Cars stranded as floods hit east coast - and more disruption coming

Cars parked at The Wherry in Lowestoft were left stuck in water due to flooding.

Cars parked at The Wherry in Lowestoft were left stuck in water due to flooding. - Credit: Barry Whittle

Cars were left stranded after heavy flooding hit Lowestoft.

Vehicles parked in The Wherry's car park in Oulton Broad on Sunday (January 30) were left stuck as water levels from the River Waveney rose high.

One woman, who wished to remain anonymous, got a surprise wake up call when she was told it was her car that was covered in water.

Benches at St Nicholas Everitt Park in Lowestoft were submerged.

Benches at St Nicholas Everitt Park in Lowestoft were submerged. - Credit: Stuart Clarke

She said: "I was actually asleep when my friend rang me to ask if I left my car at The Wherry.

"Once I saw the pictures and realised I just quickly got down there.

"I wasn’t sure what to do really but I had a lot of people come to help me and a couple of really kind people just happened to have a truck and pulled me out!

"It’s now drying out and hopefully there won’t be too much damage."

Caldecott Road in Oulton Broad was left covered in water on Sunday.

Caldecott Road in Oulton Broad was left covered in water on Sunday. - Credit: Chris Spurgeon

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Elsewhere in the town, benches at St Nicholas Everitt Park were submerged while Britain's most easterly spot Ness Point was also seen flooded.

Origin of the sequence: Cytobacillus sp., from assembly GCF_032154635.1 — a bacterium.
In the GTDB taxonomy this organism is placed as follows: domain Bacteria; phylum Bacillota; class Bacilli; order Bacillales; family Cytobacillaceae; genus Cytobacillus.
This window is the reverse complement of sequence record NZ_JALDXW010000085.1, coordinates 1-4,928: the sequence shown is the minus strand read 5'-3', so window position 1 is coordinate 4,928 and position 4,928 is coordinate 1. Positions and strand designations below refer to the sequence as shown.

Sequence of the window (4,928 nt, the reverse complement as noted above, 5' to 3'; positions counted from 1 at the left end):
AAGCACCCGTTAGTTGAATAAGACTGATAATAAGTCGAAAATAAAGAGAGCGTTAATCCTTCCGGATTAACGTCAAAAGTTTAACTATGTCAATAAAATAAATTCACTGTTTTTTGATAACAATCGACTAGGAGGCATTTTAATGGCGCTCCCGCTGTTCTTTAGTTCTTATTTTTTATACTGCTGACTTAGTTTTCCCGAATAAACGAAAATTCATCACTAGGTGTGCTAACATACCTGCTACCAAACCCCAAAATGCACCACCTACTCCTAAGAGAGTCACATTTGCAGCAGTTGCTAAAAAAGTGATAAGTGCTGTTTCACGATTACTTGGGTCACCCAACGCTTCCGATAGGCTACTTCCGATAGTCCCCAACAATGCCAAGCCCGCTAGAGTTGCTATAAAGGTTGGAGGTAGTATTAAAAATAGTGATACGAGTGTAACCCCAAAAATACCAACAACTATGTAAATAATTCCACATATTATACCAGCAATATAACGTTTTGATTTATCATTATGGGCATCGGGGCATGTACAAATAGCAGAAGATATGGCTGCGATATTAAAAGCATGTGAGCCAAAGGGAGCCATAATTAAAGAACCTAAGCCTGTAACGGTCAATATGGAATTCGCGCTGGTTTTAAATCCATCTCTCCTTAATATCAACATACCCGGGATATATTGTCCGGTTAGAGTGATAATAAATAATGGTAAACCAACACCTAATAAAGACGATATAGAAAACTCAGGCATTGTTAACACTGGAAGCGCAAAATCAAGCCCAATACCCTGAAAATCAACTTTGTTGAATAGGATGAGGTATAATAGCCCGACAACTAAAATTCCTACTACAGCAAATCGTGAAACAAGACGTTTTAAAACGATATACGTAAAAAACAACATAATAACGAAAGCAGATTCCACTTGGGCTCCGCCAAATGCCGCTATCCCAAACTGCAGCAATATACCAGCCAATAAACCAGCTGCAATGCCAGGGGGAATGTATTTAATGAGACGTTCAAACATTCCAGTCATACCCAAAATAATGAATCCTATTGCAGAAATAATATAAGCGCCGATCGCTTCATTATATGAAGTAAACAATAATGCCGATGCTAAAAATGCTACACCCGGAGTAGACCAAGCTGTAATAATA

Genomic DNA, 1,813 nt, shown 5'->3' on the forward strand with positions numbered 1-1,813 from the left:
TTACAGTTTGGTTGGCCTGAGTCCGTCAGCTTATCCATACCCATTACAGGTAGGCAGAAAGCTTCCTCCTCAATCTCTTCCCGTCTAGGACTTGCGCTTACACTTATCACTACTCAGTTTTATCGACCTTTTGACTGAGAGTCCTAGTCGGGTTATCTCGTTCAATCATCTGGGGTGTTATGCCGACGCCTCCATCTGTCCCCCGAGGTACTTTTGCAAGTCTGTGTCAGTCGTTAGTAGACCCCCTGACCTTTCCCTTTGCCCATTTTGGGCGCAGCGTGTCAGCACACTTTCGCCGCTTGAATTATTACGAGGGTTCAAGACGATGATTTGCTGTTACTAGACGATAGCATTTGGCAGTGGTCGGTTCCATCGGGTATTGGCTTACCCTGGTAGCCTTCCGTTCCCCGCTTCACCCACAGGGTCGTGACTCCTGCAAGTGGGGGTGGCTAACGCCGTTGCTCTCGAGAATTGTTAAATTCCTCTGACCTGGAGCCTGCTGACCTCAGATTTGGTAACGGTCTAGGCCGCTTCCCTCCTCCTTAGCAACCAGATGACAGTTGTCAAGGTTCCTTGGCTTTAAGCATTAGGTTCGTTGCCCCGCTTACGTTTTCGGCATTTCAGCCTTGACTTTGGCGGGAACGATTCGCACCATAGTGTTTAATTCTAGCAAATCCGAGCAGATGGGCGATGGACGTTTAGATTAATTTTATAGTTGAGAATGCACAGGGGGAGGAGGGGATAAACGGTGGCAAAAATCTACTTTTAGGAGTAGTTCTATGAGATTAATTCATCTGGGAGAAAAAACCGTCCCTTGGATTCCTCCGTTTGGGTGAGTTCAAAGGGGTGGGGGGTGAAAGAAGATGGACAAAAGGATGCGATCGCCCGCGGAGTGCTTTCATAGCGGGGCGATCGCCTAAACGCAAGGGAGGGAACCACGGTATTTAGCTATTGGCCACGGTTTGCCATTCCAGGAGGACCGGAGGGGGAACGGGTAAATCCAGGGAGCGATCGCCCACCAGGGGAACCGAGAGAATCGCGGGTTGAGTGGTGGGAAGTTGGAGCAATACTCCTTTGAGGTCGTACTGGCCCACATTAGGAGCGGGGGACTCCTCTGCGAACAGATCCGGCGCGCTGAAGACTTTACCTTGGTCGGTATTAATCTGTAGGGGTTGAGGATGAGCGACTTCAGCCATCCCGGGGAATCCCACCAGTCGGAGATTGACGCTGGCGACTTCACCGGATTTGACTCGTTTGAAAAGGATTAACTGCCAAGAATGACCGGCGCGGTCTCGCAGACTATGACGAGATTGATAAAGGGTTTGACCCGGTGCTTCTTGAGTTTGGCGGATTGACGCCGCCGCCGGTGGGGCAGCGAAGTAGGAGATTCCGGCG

The weather disruption also caused trains from the town to Norwich to be cancelled due to flood water between Reedham and Haddiscoe making journeys unsafe.

In a series of tweets, Greater Anglia advised travellers not to make journeys and said that train services along those routes had been cancelled until further notice.

St Nicholas Everitt Park in Oulton Broad was flooded.

St Nicholas Everitt Park in Oulton Broad was flooded. - Credit: Joy Rayner

The news comes after a number of flood alerts and warnings were issued along the coast of Norfolk and Waveney as Storm Malik hit the country.

And more disruption is possible due to Storm Corrie.

A yellow weather warning is in place until Monday afternoon for parts of East Anglia - particularly the north Norfolk coast - and winds of up to 60mph are forecast.

Nationally, a nine-year-old boy and a 60-year-old woman have been killed by falling trees in strong winds caused by storms.

Water flooded Ness Point in Lowestoft over the weekend.

Water flooded Ness Point in Lowestoft over the weekend. - Credit: Lisa Moon

Staffordshire Police said a man is in hospital after the incident which killed the boy.

Police were called to Hollington Road, Winnothdale, near to Tean, at 1pm on Saturday after reports that a tree had fallen on a boy and a man, and they were both taken to the Royal Stoke University Hospital.

A spokesman said: "Sadly, despite the best efforts of medical staff, a nine-year-old boy passed away.

"The boy's family are being supported by specially-trained officers. The man remains in hospital.

"A scene remains at the location, where people are asked to avoid the area. The death is not being treated as suspicious and a file will be prepared for the coroner."

The boy's death comes after a 60-year-old woman was killed by a falling tree in Aberdeen as strong winds from Storm Malik battered northern parts of the UK.